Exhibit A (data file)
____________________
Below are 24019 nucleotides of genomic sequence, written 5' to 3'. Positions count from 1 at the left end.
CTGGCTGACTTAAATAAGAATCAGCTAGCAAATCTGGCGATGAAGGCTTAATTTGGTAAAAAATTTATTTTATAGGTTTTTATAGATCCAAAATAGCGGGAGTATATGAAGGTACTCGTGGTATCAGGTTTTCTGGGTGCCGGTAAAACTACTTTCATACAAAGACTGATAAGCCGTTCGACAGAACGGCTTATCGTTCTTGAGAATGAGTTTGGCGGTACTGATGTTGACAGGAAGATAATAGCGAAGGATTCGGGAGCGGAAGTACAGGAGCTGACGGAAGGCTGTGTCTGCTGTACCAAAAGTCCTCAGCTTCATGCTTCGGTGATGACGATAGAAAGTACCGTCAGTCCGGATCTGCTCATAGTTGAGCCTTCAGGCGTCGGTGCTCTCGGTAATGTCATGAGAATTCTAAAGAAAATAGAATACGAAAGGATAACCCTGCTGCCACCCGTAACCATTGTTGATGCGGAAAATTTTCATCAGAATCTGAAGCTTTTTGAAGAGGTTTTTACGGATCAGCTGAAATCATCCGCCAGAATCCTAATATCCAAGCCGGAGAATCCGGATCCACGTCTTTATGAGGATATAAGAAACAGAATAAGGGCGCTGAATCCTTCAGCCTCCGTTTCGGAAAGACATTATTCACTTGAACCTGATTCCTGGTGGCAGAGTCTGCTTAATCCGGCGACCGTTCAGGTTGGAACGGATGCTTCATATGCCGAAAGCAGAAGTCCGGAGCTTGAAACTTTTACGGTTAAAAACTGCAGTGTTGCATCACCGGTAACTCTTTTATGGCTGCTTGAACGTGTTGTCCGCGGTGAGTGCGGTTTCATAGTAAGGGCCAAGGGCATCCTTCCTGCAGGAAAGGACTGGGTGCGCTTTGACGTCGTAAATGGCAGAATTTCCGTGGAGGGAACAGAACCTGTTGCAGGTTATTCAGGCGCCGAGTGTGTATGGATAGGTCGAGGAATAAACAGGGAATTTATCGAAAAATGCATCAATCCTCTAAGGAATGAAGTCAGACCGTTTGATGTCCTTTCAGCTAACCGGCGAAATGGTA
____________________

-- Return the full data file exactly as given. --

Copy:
Below are 24019 nucleotides of genomic sequence, written 5' to 3'. Positions count from 1 at the left end.
CTGGCTGACTTAAATAAGAATCAGCTAGCAAATCTGGCGATGAAGGCTTAATTTGGTAAAAAATTTATTTTATAGGTTTTTATAGATCCAAAATAGCGGGAGTATATGAAGGTACTCGTGGTATCAGGTTTTCTGGGTGCCGGTAAAACTACTTTCATACAAAGACTGATAAGCCGTTCGACAGAACGGCTTATCGTTCTTGAGAATGAGTTTGGCGGTACTGATGTTGACAGGAAGATAATAGCGAAGGATTCGGGAGCGGAAGTACAGGAGCTGACGGAAGGCTGTGTCTGCTGTACCAAAAGTCCTCAGCTTCATGCTTCGGTGATGACGATAGAAAGTACCGTCAGTCCGGATCTGCTCATAGTTGAGCCTTCAGGCGTCGGTGCTCTCGGTAATGTCATGAGAATTCTAAAGAAAATAGAATACGAAAGGATAACCCTGCTGCCACCCGTAACCATTGTTGATGCGGAAAATTTTCATCAGAATCTGAAGCTTTTTGAAGAGGTTTTTACGGATCAGCTGAAATCATCCGCCAGAATCCTAATATCCAAGCCGGAGAATCCGGATCCACGTCTTTATGAGGATATAAGAAACAGAATAAGGGCGCTGAATCCTTCAGCCTCCGTTTCGGAAAGACATTATTCACTTGAACCTGATTCCTGGTGGCAGAGTCTGCTTAATCCGGCGACCGTTCAGGTTGGAACGGATGCTTCATATGCCGAAAGCAGAAGTCCGGAGCTTGAAACTTTTACGGTTAAAAACTGCAGTGTTGCATCACCGGTAACTCTTTTATGGCTGCTTGAACGTGTTGTCCGCGGTGAGTGCGGTTTCATAGTAAGGGCCAAGGGCATCCTTCCTGCAGGAAAGGACTGGGTGCGCTTTGACGTCGTAAATGGCAGAATTTCCGTGGAGGGAACAGAACCTGTTGCAGGTTATTCAGGCGCCGAGTGTGTATGGATAGGTCGAGGAATAAACAGGGAATTTATCGAAAAATGCATCAATCCTCTAAGGAATGAAGTCAGACCGTTTGATGTCCTTTCAGCTAACCGGCGAAATGGTA